Shelby Tancredi (age 9?) Robert and Carrie’s daughter rowed 4000meters for a $1 one night at the gym while her parents worked out. She rowed for almost 30 minutes while her parents were in class. She wanted to do something, so Craig put her on the rower thinking she’d last a minute or two – (Like Craig!) He gave her a couple pointers and she was off, with awesome form. Mark walked over 15 minutes later and she was at 2000m – so he offered her a $1 to get to 4000m. She ended up with blisters on her heels because she had no socks. She also didn’t want to stop at 4k.
The Tancredi’s moved here from Sacramento – they lived in a tough neighborhood and Shelby stayed indoors all the time. Her weight ballooned to over 100 pounds and was considered obese by her doctor. They moved to WC and she started going outdoors – losing 20lbs in 3 months. She probably lost 5 more during that row!
Workout: As many rounds as possible in 20 minutes:
25 Wall ball (men 20lb/10ft, women 14lb/10 ft)
25m Weighted lunges (men 25lbs in each hand, women 15lbs in each hand) Use Dumbbells or bumper plates.
Rest 1 minute
Post number of rounds completed (if you get to the end of the row by the end of the time, count it as a full round).
Video from Jon Gilson at Again Faster: Wall Balls
“. . . Then half the rats were switched to high-fat rat chow (comprised of 55 percent fat), while the remaining rats stayed on their regular chow (which had 7.5 percent fat). After four days, the rats eating the fatty chow began to falter on the maze test â€” all of them did worse than when they were on their regular chow. On average, the rats on the fatty diet found only five treats before making a mistake. The rats who stayed with their regular food continued the same high level of performance on the maze, finding six or more treats before making a mistake.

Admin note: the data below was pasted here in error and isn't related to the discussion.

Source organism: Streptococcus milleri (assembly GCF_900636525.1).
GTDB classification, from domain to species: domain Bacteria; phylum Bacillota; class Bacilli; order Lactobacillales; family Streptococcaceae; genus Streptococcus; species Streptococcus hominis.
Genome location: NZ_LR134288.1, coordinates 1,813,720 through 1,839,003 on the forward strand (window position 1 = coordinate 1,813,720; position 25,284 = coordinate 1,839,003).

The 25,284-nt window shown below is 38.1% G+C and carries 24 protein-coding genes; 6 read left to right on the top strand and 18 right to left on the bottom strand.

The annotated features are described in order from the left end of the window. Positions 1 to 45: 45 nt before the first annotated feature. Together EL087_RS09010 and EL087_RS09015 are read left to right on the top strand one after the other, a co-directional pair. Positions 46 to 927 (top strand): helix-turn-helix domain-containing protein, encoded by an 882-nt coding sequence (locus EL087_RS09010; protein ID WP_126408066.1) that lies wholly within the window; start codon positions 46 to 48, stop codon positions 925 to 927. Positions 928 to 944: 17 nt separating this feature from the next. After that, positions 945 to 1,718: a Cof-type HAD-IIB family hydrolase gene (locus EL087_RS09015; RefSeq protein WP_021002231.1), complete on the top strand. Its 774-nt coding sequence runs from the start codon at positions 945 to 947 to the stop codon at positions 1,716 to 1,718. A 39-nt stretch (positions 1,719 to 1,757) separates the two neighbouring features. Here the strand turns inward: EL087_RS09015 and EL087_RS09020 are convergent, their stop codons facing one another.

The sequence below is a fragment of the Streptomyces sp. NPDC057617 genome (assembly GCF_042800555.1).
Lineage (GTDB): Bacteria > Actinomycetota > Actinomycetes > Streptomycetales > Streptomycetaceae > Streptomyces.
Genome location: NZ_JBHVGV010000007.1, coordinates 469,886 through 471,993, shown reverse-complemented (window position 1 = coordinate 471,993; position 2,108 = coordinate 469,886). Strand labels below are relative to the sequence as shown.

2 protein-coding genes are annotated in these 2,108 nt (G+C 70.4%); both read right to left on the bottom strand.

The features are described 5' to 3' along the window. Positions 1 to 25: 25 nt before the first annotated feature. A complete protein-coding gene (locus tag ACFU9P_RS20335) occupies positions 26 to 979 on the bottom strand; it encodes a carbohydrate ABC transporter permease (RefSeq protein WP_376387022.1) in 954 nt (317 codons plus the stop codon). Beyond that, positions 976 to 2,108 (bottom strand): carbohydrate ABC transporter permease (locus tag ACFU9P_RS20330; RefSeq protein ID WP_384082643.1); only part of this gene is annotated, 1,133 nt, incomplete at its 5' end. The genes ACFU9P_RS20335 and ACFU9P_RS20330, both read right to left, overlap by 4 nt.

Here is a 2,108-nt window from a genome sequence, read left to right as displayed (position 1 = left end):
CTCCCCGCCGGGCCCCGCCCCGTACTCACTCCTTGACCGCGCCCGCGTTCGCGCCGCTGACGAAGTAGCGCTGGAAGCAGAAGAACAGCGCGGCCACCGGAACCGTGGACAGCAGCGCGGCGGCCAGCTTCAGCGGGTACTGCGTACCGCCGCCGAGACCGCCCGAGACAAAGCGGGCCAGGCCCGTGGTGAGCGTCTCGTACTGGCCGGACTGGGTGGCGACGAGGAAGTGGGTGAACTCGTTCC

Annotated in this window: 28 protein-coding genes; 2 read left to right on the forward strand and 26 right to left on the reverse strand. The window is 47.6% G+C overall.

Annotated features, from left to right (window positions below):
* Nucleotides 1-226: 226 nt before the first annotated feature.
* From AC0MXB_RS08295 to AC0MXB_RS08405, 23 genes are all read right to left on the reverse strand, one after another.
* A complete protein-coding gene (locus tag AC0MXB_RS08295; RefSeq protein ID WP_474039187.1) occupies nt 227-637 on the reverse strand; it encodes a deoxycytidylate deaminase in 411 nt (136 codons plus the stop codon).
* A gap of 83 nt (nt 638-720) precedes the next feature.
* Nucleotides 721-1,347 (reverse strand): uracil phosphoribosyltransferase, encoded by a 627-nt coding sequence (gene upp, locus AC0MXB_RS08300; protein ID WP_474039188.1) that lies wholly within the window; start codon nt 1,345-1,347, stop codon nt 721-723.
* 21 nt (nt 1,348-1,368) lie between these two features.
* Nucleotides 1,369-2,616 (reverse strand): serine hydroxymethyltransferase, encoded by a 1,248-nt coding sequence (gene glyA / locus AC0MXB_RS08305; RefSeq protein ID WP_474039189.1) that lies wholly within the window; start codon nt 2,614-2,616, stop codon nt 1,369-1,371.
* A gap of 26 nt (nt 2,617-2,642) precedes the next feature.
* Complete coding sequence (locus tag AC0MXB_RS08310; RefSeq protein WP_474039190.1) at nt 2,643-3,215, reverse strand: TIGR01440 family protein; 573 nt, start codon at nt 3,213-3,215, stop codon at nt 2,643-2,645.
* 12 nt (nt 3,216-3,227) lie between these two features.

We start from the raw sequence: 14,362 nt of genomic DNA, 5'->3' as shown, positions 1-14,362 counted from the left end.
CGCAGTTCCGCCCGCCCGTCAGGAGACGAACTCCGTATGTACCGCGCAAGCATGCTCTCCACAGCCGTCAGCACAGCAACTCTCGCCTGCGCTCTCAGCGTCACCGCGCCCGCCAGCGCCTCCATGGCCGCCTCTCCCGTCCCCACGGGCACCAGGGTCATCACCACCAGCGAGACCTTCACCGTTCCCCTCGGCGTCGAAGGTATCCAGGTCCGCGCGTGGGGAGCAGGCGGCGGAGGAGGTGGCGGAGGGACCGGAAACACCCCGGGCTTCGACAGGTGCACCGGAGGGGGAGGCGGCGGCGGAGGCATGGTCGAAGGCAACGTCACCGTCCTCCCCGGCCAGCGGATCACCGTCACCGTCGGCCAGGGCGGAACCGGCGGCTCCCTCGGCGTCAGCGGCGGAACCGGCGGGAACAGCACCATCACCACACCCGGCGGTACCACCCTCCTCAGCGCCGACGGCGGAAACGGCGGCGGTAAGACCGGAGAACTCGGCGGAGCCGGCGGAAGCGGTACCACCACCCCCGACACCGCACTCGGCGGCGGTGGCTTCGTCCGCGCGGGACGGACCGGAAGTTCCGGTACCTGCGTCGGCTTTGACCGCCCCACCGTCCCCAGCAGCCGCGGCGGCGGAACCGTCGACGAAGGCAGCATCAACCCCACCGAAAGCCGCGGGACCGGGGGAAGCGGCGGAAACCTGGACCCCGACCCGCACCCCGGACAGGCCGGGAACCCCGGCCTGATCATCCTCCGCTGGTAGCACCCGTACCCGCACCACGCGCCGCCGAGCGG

Half of the rats had also been trained to run on a treadmill. After only a few days on the high-fat diet, the rats performed 30 percent worse on the treadmill. After five days of testing, the treadmill performance of the rats eating fatty foods had declined by half. . .”
Click here for complete article.
The problem with headlines and studies like this is that people jump to conclusions! Here is some of the fine print. . . The information on the rat food:
“Low-fat rat chow (a standard formula for lab rats)
7.5% fat, 17.5% protein, 75% carb
The fatty acid composition was 19% saturated fatty acids, 18% monounsaturated fatty acids, 62% polyunsaturated fatty acids, and 6% omega-3.
The high-fat rat chow
55% fat, 29% protein, 16% carb
The fatty acid composition was 27% saturated fatty acid, 48% monounsaturated fatty acid and 25% polyunsaturated fatty acid.”
Zero omega-3s and not even close to enough carbohydrates to support endurance efforts (the only efforts they tested). This is less “high fat diet” and more “complete crap diet”. This also doesn’t take into account the human body’s ability to shift to a “fat burning” mode versus a carbohydrate based energy system.
Bottom line, we know that in order to excel in health and fitness you must eat copious amounts of fat (the healthier the better) while still eating enough carbohydrates and protein. The performance numbers don’t lie (no matter how the rats feel). -jj